Category: Medicine

Politics of Contagion

Hey guys!

I’m rather ashamed I’m putting up a post after the conveners have already done their job for the next book, but I promise I have been filling my weekend with constructive, sort-of-course-related activities! By this I mean I went to see “Every Last Child” this morning, the documentary that Professor Waterman told us was being screened for free this weekend. The documentary is about polio in Pakistan, and the struggle to immunize children and protect them amidst so much political distrust and violence. As we were exiting the theater, Abhi (who was with me) made an interesting remark: while people perceive India and Pakistan to be quite similar, the obstacles standing in the way of healthcare were very different.

For example, in Animal’s People the Khaufpuris of India struggle against a foreign “Kampani” that had poisoned them with its chemical factory. The blame doesn’t lie solely with the Kampani, but also with the corrupt government of Khaufpur, which is perfectly willing to make deals with the Kampani at the expense of its people. With the government continuously letting them down, and the Kampani refusing to clean up its factory that still poisons the town, it is of little surprise that the Khaufpuris mistrust the West. For this reason they turn down desperately needed offers of healthcare and medicine from Elli because she is associated with “Amrika.”

The Khaufpuris have someone to blame for the chemical contamination of their water and people, but in “Every Last Child” polio is a disease native to the land (or, rather, the water). The struggle is with the issue of vaccination, since the Taliban had imposed a ban on vaccination. As a result, polio workers were frequently attacked while on the job. Politician Imran Khan makes an appearance, when his party PTI decides to back a health campaign euphemistically called “Justice for Health,” since the mention of polio alienates many.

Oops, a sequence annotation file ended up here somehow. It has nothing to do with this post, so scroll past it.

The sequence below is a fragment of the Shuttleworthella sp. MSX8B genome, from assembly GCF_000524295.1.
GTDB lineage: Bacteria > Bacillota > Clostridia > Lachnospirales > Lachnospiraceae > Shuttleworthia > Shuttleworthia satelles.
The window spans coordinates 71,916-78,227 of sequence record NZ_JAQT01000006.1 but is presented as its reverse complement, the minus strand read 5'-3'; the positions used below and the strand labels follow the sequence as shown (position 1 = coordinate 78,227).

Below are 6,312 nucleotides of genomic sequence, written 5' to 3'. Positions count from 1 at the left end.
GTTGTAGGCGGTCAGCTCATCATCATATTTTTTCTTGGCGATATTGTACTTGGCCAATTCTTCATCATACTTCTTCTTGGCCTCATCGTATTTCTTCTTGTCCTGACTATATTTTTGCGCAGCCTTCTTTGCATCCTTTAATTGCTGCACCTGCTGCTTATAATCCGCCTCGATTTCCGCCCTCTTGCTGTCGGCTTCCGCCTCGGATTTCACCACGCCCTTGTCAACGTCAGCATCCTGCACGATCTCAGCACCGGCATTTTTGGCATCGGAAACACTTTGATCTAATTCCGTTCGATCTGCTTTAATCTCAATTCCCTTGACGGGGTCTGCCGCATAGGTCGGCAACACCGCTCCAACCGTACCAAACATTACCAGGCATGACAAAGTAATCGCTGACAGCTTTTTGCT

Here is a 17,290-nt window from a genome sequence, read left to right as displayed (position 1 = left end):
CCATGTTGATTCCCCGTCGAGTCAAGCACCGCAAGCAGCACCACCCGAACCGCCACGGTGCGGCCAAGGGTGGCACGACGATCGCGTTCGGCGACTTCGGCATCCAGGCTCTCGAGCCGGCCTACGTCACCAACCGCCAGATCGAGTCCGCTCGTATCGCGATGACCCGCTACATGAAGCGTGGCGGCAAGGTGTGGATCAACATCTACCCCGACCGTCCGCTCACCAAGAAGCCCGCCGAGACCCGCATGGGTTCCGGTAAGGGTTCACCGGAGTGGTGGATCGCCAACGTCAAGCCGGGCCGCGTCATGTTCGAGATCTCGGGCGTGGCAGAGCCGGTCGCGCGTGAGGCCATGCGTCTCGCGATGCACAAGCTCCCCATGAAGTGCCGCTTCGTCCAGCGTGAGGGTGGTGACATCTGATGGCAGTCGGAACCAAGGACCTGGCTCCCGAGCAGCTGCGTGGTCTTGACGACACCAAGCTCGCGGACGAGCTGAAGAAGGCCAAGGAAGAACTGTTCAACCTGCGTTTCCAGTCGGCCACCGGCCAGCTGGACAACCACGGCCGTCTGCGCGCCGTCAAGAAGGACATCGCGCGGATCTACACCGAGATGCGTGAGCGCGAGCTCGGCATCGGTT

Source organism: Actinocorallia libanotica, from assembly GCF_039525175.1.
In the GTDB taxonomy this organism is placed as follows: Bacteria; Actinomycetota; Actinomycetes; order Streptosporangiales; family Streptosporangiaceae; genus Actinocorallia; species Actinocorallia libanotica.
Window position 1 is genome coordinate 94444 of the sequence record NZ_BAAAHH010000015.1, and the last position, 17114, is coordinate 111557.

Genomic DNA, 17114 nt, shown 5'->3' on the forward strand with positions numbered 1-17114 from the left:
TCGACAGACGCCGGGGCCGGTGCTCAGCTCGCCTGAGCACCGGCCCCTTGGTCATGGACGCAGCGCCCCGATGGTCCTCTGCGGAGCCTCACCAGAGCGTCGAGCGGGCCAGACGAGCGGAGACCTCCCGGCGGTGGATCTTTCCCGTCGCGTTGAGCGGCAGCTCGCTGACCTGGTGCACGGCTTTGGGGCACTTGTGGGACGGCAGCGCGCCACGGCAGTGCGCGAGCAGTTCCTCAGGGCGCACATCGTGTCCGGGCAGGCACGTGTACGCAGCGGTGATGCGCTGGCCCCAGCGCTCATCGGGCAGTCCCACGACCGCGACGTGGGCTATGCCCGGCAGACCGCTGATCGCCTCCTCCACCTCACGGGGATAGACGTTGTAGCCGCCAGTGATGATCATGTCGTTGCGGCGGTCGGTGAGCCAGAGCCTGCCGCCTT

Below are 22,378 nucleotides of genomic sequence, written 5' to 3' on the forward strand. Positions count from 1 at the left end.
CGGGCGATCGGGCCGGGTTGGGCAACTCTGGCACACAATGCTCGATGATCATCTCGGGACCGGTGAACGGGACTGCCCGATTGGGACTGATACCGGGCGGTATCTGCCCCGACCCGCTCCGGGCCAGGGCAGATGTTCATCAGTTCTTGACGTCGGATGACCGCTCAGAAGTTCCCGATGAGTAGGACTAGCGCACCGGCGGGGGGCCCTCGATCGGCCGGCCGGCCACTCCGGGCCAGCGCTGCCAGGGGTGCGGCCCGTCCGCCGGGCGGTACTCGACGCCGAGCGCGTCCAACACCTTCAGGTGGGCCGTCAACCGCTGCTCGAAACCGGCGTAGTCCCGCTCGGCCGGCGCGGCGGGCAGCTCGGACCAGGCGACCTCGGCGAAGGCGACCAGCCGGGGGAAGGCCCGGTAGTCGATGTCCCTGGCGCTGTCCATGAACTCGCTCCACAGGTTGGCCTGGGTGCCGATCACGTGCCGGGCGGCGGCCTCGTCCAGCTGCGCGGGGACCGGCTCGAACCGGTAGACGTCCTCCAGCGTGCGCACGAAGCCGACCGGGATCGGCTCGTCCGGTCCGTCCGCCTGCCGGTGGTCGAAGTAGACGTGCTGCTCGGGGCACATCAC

The entanglement of politics and healthcare is central to both Animal’s People and “Every Last Child,” yet they occur in different ways. The authorities in “Every Last Child” are eager to find a solution and immunize the children of Pakistan, but they are hindered by the Taliban. In addition, there are certain members of the population who fear anything related to the West, and find it odd that the same country sponsoring the immunization program to save their children is also the one dropping the drones that kill them. While there is a similar distrust of the West in Animal’s People, the political framework is very different and worth considering. Maybe I’m saying that as a result of observing how the recent tensions in Student Government have elicited various heated opinions. Yet politics dictates many of the characters’ ideals and behaviours and an analysis of the larger political climate might lead to some interesting discoveries about our characters.

Happy Reading (of Nemesis, sorry again about the lateness)!


AIDS in China: Blood debts

I found this really interesting article on The Economist about China’s biggest health scandal: the AIDS Scandal. I feel that it’s written very much from the western perspective. However, it provides a great insight into the China’s biggest health scandal. The article also quotes Yan Lianke, the author of Dream of Ding Village, in the second last paragraph on issues about censorship of his book. It’s a interesting read. I highly recommend you to read it. It is just about 1000 words long:

It is not just local officials who are sensitive. The party’s propaganda department, which is under the supervision of Li Changchun (the former Henan chief), is just as prickly. Yan Lianke, a well-known writer who wrote a semi-fictional novel based on visits to an AIDS village in Henan, says his work was banned in a secret order issued by the propaganda department and the government’s General Administration of Press and Publication as soon as it reached bookshops a year ago.